Rodríguez-Marconi S, De la Iglesia R, Díez B, Fonseca CA, Hajdu E, Trefault N - PLoS ONE (2015)

Diversity measures.Non-parametric Shannon and Chao1 estimator calculated with sequences rarefied to the sample with minimum sequence number (Clathria sp. with 53,038 and Myxilla (Burtonanchora) sp. with 907 sequences for Bacteria/Archaea and Eukarya, respectively). SW: surrounding seawater sample.
© Copyright Policy
Related In: Results  -  Collection

License
Show All Figures
getmorefigures.php?uid=PMC4589366&req=5

pone.0138837.g001: Diversity measures.Non-parametric Shannon and Chao1 estimator calculated with sequences rarefied to the sample with minimum sequence number (Clathria sp. with 53,038 and Myxilla (Burtonanchora) sp. with 907 sequences for Bacteria/Archaea and Eukarya, respectively). SW: surrounding seawater sample.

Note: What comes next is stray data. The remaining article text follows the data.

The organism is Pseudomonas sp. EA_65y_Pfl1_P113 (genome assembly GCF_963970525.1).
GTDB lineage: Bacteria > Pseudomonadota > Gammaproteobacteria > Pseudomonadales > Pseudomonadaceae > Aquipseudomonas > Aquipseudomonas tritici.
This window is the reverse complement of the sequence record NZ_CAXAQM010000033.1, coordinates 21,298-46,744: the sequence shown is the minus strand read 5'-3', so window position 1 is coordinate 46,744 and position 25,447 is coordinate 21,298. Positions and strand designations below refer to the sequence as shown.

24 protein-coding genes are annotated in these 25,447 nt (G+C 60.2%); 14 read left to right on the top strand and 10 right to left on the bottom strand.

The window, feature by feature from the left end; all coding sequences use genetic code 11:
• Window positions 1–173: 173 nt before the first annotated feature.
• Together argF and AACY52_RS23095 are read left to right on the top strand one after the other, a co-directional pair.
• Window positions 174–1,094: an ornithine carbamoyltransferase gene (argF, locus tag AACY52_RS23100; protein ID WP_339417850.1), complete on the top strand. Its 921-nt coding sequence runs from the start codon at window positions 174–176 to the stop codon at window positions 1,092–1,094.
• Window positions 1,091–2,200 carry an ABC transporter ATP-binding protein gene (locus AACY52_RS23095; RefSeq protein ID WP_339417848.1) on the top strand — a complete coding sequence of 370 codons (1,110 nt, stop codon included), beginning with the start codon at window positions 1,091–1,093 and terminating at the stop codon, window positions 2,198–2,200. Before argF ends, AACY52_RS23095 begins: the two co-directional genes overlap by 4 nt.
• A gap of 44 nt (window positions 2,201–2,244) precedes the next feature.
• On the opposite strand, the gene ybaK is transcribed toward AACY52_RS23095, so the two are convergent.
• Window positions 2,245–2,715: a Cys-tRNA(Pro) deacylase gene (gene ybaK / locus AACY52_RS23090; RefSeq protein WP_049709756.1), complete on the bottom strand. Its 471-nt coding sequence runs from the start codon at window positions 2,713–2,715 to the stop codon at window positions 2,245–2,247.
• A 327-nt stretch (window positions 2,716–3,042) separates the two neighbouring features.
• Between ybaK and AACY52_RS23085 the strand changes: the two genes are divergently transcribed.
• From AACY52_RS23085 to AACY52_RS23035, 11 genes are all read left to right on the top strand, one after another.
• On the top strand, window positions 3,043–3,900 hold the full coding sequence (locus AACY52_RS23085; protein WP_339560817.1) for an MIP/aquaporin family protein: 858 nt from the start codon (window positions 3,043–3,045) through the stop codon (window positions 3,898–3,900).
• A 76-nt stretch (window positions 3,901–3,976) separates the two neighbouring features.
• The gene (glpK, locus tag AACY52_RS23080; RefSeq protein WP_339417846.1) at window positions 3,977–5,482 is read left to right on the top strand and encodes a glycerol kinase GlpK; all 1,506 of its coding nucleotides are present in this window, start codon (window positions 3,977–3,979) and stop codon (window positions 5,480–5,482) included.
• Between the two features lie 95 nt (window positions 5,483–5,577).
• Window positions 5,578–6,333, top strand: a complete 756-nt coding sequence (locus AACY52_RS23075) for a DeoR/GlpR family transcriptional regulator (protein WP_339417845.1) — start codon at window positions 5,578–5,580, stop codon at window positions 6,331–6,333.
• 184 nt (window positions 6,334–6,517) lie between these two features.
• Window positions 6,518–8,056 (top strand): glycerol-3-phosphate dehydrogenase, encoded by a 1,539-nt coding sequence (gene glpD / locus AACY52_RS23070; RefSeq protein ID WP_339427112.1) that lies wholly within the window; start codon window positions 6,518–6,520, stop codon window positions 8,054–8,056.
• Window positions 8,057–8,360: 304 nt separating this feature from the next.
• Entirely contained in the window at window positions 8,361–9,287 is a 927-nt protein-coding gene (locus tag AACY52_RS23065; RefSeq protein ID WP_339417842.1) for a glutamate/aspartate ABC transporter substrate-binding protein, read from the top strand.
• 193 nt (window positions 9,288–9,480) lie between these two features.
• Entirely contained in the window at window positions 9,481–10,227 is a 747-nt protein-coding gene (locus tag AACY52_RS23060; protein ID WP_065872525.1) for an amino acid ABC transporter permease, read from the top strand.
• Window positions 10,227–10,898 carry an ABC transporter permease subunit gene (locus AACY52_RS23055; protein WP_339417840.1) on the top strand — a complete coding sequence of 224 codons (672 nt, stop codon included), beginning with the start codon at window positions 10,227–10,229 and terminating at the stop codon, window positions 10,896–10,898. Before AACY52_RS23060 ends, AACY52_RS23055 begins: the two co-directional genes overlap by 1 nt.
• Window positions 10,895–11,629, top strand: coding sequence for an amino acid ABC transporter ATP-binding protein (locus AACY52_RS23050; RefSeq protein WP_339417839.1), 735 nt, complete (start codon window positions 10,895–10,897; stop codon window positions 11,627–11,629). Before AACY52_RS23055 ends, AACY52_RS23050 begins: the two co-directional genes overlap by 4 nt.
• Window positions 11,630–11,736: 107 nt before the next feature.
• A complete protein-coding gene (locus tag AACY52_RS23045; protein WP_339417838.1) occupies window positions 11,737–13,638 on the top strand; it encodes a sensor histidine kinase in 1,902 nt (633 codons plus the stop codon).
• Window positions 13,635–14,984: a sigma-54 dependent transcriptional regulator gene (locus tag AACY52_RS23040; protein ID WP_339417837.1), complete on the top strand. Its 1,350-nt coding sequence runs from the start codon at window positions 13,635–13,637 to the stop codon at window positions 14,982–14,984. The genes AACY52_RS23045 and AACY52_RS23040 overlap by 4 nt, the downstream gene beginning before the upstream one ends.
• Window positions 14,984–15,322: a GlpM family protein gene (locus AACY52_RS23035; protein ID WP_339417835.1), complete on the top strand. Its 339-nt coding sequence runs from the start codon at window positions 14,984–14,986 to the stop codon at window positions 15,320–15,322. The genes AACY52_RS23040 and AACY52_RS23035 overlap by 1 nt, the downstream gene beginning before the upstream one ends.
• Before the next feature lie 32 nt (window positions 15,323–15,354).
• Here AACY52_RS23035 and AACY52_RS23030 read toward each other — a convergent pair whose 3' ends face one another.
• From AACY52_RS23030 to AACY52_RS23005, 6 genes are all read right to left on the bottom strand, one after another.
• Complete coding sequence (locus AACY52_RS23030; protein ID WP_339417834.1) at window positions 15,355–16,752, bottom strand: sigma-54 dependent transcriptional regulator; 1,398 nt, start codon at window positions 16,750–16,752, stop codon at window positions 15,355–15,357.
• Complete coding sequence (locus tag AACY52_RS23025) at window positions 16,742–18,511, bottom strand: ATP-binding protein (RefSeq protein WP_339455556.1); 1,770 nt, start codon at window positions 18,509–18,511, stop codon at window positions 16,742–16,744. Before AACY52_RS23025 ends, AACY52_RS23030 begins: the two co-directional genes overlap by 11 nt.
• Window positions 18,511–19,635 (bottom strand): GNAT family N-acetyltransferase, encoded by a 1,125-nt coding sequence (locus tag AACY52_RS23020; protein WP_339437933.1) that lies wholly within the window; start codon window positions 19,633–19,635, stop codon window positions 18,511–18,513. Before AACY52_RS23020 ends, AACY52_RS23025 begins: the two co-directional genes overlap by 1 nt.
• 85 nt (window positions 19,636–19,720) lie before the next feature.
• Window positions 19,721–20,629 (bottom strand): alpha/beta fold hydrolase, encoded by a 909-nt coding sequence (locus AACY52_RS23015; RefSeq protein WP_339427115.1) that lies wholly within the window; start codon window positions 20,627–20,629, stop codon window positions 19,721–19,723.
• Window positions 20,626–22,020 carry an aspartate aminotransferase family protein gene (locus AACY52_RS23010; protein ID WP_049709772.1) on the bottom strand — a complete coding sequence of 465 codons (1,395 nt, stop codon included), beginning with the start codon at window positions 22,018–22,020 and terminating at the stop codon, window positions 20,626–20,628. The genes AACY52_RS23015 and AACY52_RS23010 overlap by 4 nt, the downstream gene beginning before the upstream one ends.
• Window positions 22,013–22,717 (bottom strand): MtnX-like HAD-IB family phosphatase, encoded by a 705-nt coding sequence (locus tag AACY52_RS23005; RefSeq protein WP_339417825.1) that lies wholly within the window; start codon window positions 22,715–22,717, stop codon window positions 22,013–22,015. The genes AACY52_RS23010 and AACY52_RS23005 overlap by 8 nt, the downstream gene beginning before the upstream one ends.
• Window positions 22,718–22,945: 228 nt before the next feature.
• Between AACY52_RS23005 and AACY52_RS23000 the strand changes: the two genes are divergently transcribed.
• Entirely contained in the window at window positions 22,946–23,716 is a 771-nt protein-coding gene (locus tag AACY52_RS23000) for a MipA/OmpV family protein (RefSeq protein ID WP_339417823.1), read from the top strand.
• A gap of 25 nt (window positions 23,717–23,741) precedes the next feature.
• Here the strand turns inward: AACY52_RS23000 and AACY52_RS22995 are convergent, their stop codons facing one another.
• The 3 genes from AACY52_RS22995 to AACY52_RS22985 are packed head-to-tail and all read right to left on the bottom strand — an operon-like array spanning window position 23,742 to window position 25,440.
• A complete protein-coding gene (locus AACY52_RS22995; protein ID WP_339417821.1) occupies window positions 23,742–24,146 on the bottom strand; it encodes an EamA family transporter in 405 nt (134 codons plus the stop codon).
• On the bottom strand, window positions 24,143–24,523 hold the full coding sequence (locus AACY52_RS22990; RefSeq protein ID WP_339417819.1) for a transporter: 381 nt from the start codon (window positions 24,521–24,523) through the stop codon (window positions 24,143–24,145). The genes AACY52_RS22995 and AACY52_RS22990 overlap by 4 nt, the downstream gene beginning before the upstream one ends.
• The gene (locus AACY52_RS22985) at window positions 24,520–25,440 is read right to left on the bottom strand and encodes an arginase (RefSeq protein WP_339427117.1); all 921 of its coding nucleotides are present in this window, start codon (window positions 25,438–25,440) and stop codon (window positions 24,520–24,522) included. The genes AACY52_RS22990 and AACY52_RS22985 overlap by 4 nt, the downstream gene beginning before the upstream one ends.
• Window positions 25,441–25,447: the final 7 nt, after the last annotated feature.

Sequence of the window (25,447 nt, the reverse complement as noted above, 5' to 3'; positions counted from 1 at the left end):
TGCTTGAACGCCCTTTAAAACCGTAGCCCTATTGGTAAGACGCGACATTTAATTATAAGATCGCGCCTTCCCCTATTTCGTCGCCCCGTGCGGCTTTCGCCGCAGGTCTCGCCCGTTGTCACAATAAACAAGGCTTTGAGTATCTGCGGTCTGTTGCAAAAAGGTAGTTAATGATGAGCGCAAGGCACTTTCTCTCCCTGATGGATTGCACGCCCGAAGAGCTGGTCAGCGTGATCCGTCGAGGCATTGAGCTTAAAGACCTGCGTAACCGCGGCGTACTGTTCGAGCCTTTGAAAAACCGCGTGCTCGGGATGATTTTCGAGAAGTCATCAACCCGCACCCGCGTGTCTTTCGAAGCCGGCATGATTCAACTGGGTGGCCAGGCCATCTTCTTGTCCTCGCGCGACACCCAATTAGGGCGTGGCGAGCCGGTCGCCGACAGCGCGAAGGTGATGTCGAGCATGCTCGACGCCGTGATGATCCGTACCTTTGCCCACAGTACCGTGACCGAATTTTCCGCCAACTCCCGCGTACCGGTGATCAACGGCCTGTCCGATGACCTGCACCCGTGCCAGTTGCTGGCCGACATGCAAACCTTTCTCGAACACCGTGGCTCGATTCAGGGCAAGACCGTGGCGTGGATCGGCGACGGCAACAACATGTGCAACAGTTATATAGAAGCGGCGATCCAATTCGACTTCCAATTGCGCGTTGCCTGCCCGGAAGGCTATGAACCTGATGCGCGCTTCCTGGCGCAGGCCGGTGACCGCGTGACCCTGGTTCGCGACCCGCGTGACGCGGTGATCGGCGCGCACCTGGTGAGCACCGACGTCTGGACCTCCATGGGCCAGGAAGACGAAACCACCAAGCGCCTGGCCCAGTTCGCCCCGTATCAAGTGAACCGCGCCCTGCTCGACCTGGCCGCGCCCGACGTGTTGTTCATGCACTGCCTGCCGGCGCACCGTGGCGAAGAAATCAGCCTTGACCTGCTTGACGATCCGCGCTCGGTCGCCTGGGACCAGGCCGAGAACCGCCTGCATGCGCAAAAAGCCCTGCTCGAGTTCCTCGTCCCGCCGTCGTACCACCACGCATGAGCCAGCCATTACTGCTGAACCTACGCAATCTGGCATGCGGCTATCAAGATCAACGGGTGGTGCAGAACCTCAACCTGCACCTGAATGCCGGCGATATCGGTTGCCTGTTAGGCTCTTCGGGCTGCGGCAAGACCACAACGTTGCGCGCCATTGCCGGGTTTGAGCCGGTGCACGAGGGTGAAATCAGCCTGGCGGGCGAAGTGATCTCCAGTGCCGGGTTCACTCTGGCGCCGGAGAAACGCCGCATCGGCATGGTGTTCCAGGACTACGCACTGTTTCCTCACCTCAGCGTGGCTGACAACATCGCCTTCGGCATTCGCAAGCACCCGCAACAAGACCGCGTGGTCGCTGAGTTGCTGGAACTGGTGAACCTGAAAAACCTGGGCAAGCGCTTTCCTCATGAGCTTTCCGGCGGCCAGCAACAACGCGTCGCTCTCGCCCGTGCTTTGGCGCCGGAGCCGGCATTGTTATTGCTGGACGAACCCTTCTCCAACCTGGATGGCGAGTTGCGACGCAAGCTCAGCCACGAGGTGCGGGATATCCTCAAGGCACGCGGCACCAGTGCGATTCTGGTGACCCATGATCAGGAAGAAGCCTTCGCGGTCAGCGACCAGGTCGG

Mentions: Ecological indices showed that, in general, bacterial/archaeal communities are richer and more diverse than eukaryote communities and that diversity patterns from sponge-associated microbiomes do not follow the same trend when comparing the two dataset (Fig 1). In the case of sponge associated bacterial/archaeal communities, mean and s.d. Observed richness (Sobs) was 1,195 ± 501, Expected richness (Chao1) was 1,590 ± 519, non-parametric Shannon (H’) was 3.1 ± 1.25 and Simpson (D) was 0.23 ± 0.21 (S2 Table). For the surrounding planktonic community, Sobs, Chao1 and D values were lower than the mean calculated for sponges. In contrast, H’ index was higher than the mean calculated for the eight sponges, with only two of them (i.e. K. variolosa and Haliclona (Gellius) sp.) displaying higher H’ values. In the case of microbial eukaryotes, surrounding planktonic community show lower Sobs, Chao1, H’ and D values than most sponge microbiomes (the only exception was E7) (S2 Table). Taken together, these results indicate that Bacteria/Archaea associated communities were less diverse than the surrounding seawater communities, while in the case of Eukarya associated communities, these were more diverse than their planktonic counterparts.